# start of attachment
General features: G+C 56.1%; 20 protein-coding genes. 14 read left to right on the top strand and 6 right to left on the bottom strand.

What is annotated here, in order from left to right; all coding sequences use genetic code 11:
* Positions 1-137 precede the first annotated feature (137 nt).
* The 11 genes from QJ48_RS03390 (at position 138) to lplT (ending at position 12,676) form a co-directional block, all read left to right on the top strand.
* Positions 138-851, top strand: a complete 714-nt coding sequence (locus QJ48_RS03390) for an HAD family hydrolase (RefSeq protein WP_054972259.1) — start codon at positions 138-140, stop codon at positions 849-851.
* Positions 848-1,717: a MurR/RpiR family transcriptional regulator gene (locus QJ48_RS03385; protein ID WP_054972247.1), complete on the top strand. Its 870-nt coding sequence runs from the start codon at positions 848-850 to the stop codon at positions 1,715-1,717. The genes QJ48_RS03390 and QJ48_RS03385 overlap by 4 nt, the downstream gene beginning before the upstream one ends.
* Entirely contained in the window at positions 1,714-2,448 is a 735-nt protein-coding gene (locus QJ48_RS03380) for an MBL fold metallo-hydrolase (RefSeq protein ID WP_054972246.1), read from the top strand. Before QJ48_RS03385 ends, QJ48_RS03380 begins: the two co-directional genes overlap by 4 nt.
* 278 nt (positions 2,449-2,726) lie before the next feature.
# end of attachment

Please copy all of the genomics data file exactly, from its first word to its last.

General features: G+C 56.1%; 20 protein-coding genes. 14 read left to right on the top strand and 6 right to left on the bottom strand.

What is annotated here, in order from left to right; all coding sequences use genetic code 11:
* Positions 1-137 precede the first annotated feature (137 nt).
* The 11 genes from QJ48_RS03390 (at position 138) to lplT (ending at position 12,676) form a co-directional block, all read left to right on the top strand.
* Positions 138-851, top strand: a complete 714-nt coding sequence (locus QJ48_RS03390) for an HAD family hydrolase (RefSeq protein WP_054972259.1) — start codon at positions 138-140, stop codon at positions 849-851.
* Positions 848-1,717: a MurR/RpiR family transcriptional regulator gene (locus QJ48_RS03385; protein ID WP_054972247.1), complete on the top strand. Its 870-nt coding sequence runs from the start codon at positions 848-850 to the stop codon at positions 1,715-1,717. The genes QJ48_RS03390 and QJ48_RS03385 overlap by 4 nt, the downstream gene beginning before the upstream one ends.
* Entirely contained in the window at positions 1,714-2,448 is a 735-nt protein-coding gene (locus QJ48_RS03380) for an MBL fold metallo-hydrolase (RefSeq protein ID WP_054972246.1), read from the top strand. Before QJ48_RS03385 ends, QJ48_RS03380 begins: the two co-directional genes overlap by 4 nt.
* 278 nt (positions 2,449-2,726) lie before the next feature.